Wealthy can opt out of winter payments, PM says

Details of families' package revealed.

Prime Minister Jacinda Ardern is defending the universality of the government’s winter payment package by saying people can opt out of it.

Ms Arden said she was “incredibly proud” of the government’s families package announced today, adding it will benefit more than 380,000 families and cost less than National’s tax cuts.

“The way we are doing it is by not giving people like myself a tax cut when we need investments in infrastructure and health and education.”

Alongside increased payments to families, payments for new parents and accommodation supplements, pensioners can get grants during winter to help with electricity payments.

Costing $1.81 billion over four years, the winter energy payment will be available to every New Zealander over 65 who receives superannuation or a veteran’s pension and people who receive a benefit.

When fully implemented, the annual payment will be $450 for single people with no dependent children and $700 for couples or single people with dependent children.

However, living standards research by the Ministry of Business showed sole parents or working parents with dependent children were more likely to put up with feeling cold to pay for essentials.

Ministry research found 4% of people over 65 would put up with feeling cold “a lot” to pay for other things while, in contrast, 30% of beneficiaries with dependent children said they would feel cold a lot so they could provide other essentials.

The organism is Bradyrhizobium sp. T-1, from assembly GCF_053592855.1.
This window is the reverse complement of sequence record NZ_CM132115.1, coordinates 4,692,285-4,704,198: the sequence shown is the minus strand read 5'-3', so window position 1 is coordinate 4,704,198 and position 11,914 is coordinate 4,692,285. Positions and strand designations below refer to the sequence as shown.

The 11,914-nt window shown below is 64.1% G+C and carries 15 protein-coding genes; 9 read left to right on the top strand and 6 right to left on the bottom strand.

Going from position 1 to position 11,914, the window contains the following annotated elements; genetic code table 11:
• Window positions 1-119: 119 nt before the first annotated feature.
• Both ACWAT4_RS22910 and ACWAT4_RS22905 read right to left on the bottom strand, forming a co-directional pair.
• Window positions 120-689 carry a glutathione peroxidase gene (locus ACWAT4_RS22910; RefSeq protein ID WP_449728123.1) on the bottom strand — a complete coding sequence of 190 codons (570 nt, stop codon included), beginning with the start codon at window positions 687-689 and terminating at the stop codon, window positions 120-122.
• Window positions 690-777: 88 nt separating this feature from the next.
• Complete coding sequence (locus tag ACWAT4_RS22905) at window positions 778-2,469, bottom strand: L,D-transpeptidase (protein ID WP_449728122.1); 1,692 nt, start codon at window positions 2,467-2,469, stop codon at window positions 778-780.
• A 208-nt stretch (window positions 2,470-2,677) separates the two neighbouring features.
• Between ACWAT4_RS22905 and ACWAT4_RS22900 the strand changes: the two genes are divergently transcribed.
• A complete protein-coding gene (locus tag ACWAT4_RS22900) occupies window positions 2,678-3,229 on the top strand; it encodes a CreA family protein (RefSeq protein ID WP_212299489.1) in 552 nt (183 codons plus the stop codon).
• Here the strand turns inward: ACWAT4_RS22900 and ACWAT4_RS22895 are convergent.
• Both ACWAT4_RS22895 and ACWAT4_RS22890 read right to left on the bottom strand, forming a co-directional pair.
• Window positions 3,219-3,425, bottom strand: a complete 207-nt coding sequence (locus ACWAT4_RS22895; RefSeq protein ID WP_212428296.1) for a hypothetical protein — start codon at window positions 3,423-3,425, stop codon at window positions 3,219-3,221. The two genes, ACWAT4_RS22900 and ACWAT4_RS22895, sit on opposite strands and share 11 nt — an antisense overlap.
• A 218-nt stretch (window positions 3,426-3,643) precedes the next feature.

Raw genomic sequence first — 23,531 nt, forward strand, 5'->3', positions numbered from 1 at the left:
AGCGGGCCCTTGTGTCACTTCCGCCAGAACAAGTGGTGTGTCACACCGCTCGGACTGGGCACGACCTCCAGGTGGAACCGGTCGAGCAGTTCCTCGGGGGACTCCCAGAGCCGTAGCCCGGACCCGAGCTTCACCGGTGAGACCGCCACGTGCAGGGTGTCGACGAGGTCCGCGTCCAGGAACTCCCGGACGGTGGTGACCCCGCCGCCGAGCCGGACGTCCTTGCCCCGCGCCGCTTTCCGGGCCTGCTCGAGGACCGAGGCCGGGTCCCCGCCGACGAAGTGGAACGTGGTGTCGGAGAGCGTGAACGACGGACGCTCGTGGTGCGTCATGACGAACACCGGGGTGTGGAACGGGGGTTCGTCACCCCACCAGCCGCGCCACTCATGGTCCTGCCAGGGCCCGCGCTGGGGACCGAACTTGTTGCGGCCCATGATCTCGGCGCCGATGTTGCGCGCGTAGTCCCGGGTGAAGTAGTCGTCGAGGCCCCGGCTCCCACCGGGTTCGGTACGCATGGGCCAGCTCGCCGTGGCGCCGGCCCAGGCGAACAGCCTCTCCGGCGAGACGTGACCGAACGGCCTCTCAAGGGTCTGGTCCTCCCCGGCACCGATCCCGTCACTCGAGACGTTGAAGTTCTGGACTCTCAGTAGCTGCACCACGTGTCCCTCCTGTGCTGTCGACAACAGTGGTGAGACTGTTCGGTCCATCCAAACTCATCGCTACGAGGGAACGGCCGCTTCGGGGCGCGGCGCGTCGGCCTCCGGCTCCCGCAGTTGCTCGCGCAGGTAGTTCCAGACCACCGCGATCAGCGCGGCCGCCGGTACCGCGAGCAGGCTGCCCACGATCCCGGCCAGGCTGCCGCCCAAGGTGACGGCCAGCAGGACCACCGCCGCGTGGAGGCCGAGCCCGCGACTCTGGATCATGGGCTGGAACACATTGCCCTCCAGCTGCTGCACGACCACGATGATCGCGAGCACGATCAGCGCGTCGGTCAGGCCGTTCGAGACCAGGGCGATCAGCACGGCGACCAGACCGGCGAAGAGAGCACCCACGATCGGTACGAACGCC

“The reason is our superannuation system is universal, so we made a deliberate decision that the winter energy payment should be easy to administrate and widely available.

“Many of our superannuants do differ in the winter months because of the cost of power and, if they believe they don’t need it, they can opt out.”

The policy was welcomed by the Electricity Retailers’ Association of New Zealand, which said it will help promote the programme. Chief executive Jenny Cameron says “it will make a real difference to many.”

Ms Ardern was upbeat about the figures released today, saying she was confident despite a tighter operating allowance.  

“We will have to make sure we act in a fiscally prudent manner and we believe we have allowed ourselves room to operate.”

The coalition also announced it would resume contributions to the $37 billion NZ Super Fund. It says it will put $7.7 billion into the NZ Super Fund between now and June 2022, with the first payment to be made on Friday.

The Guardians of New Zealand Superannuation said at the projected peak of withdrawals from the NZ Super Fund in 2078, the fund will be covering 12.8% of the country’s net superannuation bill. The projected tax paid by the fund will equate to a further 8.5% of the superannuation cost.

Chairwoman Catherine Savage said: “We welcome the resumption of contributions to the NZ Super Fund and note the apparent progression toward funding in accordance with the formula in the NZ Superannuation and Retirement Income Act.”

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